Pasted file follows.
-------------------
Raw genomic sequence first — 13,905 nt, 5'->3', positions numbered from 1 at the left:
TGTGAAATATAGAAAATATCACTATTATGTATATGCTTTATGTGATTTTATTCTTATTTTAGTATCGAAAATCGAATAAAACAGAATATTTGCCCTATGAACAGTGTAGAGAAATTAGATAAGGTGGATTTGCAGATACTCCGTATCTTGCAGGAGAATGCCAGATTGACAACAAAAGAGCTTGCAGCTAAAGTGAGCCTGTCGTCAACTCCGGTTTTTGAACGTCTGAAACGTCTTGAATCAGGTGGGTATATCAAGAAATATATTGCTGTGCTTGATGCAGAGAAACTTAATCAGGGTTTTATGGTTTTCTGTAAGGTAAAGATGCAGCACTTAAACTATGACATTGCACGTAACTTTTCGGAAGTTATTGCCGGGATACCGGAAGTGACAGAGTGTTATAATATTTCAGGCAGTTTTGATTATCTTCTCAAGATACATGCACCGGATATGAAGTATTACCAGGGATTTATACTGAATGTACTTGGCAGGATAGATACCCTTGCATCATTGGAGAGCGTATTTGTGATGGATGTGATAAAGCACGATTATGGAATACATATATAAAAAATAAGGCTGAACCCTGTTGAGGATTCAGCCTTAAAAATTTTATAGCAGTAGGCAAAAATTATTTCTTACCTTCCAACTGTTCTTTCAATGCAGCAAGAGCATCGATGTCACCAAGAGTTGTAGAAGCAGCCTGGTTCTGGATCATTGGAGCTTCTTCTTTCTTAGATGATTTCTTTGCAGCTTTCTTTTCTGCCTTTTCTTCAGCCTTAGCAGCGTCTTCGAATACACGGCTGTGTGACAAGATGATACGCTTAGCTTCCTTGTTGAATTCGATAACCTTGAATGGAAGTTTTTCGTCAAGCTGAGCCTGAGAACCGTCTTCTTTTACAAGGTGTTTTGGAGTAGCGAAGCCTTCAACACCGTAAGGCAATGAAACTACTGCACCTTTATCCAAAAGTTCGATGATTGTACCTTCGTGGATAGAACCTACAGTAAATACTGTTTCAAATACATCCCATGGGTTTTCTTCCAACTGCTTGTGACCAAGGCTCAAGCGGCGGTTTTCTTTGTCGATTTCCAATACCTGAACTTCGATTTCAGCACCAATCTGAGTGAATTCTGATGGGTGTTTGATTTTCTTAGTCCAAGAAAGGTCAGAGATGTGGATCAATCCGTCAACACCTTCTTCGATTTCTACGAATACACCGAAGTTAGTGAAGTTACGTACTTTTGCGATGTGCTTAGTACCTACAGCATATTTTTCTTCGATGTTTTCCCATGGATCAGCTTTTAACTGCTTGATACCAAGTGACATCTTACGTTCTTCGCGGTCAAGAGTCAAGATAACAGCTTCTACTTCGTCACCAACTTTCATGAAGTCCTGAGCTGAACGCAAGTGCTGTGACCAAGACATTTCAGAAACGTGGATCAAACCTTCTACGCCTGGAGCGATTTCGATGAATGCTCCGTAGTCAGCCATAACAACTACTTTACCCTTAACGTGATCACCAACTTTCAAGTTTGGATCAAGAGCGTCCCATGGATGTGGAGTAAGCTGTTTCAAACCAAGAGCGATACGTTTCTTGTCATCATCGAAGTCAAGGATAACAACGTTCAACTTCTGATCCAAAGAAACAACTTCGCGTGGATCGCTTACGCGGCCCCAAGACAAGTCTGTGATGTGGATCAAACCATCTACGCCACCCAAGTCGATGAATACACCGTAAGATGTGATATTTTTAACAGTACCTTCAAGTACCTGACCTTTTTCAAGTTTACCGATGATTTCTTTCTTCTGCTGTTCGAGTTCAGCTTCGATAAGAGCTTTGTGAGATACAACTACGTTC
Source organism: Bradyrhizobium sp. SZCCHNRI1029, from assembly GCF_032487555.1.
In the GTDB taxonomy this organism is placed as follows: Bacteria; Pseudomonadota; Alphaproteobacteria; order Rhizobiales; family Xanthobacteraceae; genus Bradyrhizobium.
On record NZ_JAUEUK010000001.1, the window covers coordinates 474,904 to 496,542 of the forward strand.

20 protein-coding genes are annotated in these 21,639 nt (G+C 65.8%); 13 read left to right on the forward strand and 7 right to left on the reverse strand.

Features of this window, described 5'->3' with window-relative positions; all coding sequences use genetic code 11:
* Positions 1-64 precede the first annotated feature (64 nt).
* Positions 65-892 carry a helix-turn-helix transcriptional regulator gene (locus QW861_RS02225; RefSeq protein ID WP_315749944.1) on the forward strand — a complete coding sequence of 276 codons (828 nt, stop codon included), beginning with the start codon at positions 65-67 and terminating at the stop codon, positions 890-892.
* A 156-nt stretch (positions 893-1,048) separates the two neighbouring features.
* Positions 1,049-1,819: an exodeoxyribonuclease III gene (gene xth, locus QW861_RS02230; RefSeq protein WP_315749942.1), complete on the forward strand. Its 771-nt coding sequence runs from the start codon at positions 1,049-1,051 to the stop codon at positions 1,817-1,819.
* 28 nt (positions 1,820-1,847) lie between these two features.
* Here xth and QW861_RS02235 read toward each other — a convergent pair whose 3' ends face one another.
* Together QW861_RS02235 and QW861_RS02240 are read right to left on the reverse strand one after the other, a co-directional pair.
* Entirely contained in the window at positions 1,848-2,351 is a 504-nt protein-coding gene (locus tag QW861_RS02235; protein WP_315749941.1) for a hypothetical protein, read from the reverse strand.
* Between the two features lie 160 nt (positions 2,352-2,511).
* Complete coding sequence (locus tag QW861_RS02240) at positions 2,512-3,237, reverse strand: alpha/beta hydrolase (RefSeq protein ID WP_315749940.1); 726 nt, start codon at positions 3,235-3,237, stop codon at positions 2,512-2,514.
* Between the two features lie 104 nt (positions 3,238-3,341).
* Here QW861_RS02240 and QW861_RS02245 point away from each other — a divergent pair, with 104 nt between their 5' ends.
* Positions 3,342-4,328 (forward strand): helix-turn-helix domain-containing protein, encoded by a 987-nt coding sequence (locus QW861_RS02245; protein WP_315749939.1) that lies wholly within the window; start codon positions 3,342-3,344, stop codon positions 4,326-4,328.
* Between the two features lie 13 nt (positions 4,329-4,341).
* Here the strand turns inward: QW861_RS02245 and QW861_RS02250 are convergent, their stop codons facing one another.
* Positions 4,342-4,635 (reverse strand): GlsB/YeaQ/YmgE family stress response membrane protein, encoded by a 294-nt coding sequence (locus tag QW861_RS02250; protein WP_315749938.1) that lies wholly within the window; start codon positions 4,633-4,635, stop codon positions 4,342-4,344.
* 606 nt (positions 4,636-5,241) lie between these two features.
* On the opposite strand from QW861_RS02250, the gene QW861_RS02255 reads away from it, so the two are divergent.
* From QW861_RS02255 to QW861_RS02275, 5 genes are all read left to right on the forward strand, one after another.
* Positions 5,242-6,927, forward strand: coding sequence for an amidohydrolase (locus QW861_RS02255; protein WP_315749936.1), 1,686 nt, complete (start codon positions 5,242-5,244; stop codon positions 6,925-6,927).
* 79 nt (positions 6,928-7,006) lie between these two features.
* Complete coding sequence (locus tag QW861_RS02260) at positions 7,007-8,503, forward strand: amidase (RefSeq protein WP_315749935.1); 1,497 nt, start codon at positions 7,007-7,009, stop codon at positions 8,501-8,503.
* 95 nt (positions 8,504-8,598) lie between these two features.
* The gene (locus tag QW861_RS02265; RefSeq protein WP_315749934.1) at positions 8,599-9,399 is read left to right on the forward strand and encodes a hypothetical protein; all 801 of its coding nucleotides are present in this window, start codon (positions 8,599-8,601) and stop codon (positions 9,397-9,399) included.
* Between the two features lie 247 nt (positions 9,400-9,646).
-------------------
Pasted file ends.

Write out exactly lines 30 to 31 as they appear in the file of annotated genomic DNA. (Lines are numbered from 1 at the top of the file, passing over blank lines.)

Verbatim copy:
* 95 nt (positions 8,504-8,598) lie between these two features.
* The gene (locus tag QW861_RS02265; RefSeq protein WP_315749934.1) at positions 8,599-9,399 is read left to right on the forward strand and encodes a hypothetical protein; all 801 of its coding nucleotides are present in this window, start codon (positions 8,599-8,601) and stop codon (positions 9,397-9,399) included.